Yad Vashem Holocaust Museum

Tames decades of documents and video with EMC Clariion and Nexsan SATAbeast

February 4, 2006

3 Min Read
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Driven more by remembrance than compliance, the Yad Vashem Holocaust Museum is in the process of digitizing up to a half-Pbyte of data ranging from decades-old documents to newly shot video.

Yad Vashems 45-acre Jerusalem campus on the Mount of Remembrance in Jerusalem houses museums, monuments, and research facilities containing documents that Yad Vashem wants to eventually make available on its Website.

Besides hundreds of millions of pages of documents already in its archives that must go online, CIO Michael Lieber says Yad Vashem’s staff is videotaping up to four testimonies a day from Holocaust survivors and their families.

“Our mission is to get information about the Holocaust to as wide an audience as possible,” Lieber says. “Yad Vashem wants to convey what happened in the Holocaust to future generations with tools that are relevant to younger people. They can look at videos of people telling stories of what happened to them instead of just getting dry facts.”

According to Lieber, Yad Vashem put about three million documents online over the past year, but is hardly making a dent in the materials the institute plans to digitize. Vashem is about to start digitizing video around the clock, and Lieber estimates that process alone will require 5.5 Tbytes of storage per month.To keep up, Vashem will soon upgrade its EMC CX 600 SAN system to a CX 700 and it just added two 21-Tbyte Nexsan SATAbeast systems. (See Nexsan SATABeast Roars .) Lieber uses one SATABeast to do disk backups from Clariion before archiving to an IBM tape library. The other SATAbeast provides storage for a video-on-demand system for Yad Vashem’s Visual Center at the museum.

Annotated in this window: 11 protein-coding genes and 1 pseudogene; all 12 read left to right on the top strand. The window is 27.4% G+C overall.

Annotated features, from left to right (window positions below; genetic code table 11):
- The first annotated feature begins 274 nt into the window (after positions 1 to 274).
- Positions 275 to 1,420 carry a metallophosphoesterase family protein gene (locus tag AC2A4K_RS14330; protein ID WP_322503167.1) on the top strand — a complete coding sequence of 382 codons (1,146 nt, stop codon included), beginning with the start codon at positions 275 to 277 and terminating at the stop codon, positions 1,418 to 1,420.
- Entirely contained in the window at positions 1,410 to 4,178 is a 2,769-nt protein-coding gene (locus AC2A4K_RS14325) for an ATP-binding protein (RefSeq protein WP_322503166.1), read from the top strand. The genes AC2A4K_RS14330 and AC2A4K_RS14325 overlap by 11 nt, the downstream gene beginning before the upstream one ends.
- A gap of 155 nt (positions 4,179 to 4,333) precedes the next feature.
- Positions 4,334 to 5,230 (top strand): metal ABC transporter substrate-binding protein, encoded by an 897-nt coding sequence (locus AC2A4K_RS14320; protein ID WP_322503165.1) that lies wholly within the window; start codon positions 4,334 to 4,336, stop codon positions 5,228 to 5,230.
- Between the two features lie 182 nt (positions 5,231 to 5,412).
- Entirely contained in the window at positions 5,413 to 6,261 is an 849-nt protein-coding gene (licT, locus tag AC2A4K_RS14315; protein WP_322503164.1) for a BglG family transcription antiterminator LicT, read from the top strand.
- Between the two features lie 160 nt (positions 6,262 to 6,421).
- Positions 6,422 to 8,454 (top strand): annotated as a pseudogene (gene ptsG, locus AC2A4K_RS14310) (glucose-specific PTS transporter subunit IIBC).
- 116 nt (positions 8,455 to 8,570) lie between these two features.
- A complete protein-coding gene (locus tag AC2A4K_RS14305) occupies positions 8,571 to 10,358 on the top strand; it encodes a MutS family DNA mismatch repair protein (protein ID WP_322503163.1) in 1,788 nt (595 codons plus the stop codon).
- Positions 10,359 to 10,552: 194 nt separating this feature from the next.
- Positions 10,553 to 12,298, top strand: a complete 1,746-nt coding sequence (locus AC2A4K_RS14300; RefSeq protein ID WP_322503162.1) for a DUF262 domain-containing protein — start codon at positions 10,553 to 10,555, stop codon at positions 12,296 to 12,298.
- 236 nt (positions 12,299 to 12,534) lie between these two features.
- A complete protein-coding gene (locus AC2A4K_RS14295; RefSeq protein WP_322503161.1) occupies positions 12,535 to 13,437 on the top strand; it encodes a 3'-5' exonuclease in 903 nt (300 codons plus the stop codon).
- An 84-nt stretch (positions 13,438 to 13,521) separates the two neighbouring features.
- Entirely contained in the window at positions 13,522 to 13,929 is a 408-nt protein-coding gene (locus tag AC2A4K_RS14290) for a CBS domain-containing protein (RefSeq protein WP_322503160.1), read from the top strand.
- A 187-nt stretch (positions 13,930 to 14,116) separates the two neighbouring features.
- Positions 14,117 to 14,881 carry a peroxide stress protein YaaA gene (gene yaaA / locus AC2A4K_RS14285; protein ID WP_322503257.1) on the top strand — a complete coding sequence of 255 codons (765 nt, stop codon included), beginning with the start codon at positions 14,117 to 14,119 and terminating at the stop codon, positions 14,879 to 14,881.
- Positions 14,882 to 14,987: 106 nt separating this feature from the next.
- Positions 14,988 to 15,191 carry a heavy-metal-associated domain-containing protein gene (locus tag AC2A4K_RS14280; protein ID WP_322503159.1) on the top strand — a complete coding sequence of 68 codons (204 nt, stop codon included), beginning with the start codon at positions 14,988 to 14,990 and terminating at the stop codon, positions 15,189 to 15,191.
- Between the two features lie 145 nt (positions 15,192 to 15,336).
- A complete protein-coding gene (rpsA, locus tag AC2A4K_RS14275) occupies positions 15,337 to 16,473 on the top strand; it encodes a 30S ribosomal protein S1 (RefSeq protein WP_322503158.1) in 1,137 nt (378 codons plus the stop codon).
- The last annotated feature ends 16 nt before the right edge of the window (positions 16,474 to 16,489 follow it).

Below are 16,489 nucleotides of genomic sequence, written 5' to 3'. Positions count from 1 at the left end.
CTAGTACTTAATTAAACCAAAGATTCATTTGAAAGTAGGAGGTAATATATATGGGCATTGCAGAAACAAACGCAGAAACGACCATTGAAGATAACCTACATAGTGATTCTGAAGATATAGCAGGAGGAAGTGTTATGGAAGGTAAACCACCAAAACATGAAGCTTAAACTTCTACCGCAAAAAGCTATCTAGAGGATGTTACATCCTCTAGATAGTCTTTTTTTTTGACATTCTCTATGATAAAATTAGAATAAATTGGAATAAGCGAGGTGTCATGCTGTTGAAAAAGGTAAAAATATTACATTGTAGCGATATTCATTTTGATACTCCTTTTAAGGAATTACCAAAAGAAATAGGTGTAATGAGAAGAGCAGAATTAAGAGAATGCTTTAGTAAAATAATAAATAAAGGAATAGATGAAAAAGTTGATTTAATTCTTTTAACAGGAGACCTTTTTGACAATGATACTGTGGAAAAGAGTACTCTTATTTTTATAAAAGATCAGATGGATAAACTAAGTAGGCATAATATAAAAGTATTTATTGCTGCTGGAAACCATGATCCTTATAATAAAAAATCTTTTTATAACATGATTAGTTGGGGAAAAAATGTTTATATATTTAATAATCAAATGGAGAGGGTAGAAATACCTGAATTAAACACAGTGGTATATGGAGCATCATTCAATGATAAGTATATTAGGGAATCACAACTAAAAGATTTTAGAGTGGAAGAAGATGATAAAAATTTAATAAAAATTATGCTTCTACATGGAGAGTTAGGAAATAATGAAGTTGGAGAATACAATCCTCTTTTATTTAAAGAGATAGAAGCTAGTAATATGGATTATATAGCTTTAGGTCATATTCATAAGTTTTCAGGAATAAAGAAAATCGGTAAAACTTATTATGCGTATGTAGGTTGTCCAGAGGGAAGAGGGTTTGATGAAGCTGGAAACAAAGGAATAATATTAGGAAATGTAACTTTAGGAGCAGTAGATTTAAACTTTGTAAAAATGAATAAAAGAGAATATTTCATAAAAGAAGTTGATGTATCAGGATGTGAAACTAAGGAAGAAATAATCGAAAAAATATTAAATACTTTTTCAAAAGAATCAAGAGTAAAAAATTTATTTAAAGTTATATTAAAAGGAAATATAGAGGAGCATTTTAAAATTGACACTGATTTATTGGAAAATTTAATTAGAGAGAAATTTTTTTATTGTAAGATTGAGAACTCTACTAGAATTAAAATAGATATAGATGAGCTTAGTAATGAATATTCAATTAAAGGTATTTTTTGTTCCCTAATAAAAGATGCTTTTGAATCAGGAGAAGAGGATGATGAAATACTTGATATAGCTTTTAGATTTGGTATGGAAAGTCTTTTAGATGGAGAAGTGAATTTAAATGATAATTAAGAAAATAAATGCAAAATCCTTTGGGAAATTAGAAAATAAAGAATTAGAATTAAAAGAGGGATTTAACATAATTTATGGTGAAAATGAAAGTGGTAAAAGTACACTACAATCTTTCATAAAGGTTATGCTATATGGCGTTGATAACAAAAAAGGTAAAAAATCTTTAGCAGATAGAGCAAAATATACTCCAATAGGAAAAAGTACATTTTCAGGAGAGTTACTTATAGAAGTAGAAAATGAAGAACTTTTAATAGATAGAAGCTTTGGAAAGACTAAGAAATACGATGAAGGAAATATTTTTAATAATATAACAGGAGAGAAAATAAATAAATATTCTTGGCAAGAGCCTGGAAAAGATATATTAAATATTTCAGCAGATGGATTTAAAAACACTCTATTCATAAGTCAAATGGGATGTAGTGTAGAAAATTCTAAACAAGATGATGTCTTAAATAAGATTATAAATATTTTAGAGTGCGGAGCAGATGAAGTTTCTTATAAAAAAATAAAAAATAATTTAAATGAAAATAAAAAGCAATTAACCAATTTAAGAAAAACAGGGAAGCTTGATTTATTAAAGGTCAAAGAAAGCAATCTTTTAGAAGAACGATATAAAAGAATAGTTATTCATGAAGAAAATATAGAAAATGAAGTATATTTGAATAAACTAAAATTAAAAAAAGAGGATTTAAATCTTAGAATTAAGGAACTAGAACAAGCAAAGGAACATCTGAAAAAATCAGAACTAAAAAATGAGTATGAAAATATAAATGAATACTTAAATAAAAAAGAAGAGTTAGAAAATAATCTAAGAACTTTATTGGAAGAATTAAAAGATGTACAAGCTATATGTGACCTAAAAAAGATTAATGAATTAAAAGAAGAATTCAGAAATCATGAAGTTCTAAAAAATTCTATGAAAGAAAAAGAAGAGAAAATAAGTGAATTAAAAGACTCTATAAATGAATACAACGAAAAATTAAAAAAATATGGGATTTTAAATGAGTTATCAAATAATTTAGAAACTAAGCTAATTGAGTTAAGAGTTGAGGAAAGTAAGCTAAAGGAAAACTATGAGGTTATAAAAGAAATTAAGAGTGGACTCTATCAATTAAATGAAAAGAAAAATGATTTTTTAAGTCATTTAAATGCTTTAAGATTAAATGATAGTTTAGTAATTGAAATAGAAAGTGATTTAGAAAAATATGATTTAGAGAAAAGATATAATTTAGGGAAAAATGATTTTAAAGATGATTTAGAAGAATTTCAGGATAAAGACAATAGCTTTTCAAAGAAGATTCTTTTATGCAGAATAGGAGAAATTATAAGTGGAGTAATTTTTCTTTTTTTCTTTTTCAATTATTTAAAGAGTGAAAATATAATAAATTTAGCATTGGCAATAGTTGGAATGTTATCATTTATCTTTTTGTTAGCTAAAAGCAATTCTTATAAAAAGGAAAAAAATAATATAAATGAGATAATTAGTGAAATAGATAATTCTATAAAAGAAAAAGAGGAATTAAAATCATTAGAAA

While Yad Vashem has tremendous storage capacity needs, it generates little revenue from its archives and relies on donations to keep going.

“We’re not an enormous corporation, but we eat up storage at a fast rate,” Lieber explains. “A CIO is always under pressure to lower cost and get a return on investment. For me, there’s no return on investment. I’m just spending money. Our mission is not to make money. To go digital with that amount of data, four or five years ago we’d be talking about spending millions of dollars. Now the price is viable.”

That’s where the SATABeast comes in. Lieber will continue to use Clariion for its databases, Exchange, and financial applications but wanted a cheaper secondary storage tier. He considered EMC’s Centera content addressable storage (CAS) system for archiving, until a partner tipped him off about Nexsan.

The USC Shoah Visual History Foundation established by Steven Spielberg gave Vasham a copy of taped testimonies it already digitized. The foundation used SATABeast to archive data, and its CIO Sam Gustman recommended it to Lieber.At $1,000 per Tbyte, Lieber estimates his SATABeast cost about one-quarter the price of EMC Centera without giving up performance. He believes that much of the Centera cost comes from services to get it up and running. With Nexsan, Lieber could skip the services -- although it required more work on the part of his staff.

“We bought Nexsan because we need faster machines and machines which can do all the fancy stuff such as snapshots and so on. But if you don’t know anything about storage, it’s not the first thing I’d buy. You need tech guys who are savvy and can set it up. It’s not the system to learn on.”

Nexsan claims other cost savings come from its MAID (massive array of idle disks) architecture, similar to technology Copan Systems first rolled out in 2004. (See Copan Sweeps Up $25M and Copan Takes Aim at Tape.) In a MAID system, disks sit idle, except during read and write operations. The idea is to save power as well as wear and tear on the drives.

Lieber thinks it’s too soon to know how many failed drives MAID will save him, and he didn’t consider it a selling point anyway. “It wasn’t a main issue when we bought it. But it was nice to discover.”

— Dave Raffo, Senior Editor, Byte and SwitchOrganizations mentioned in this article:

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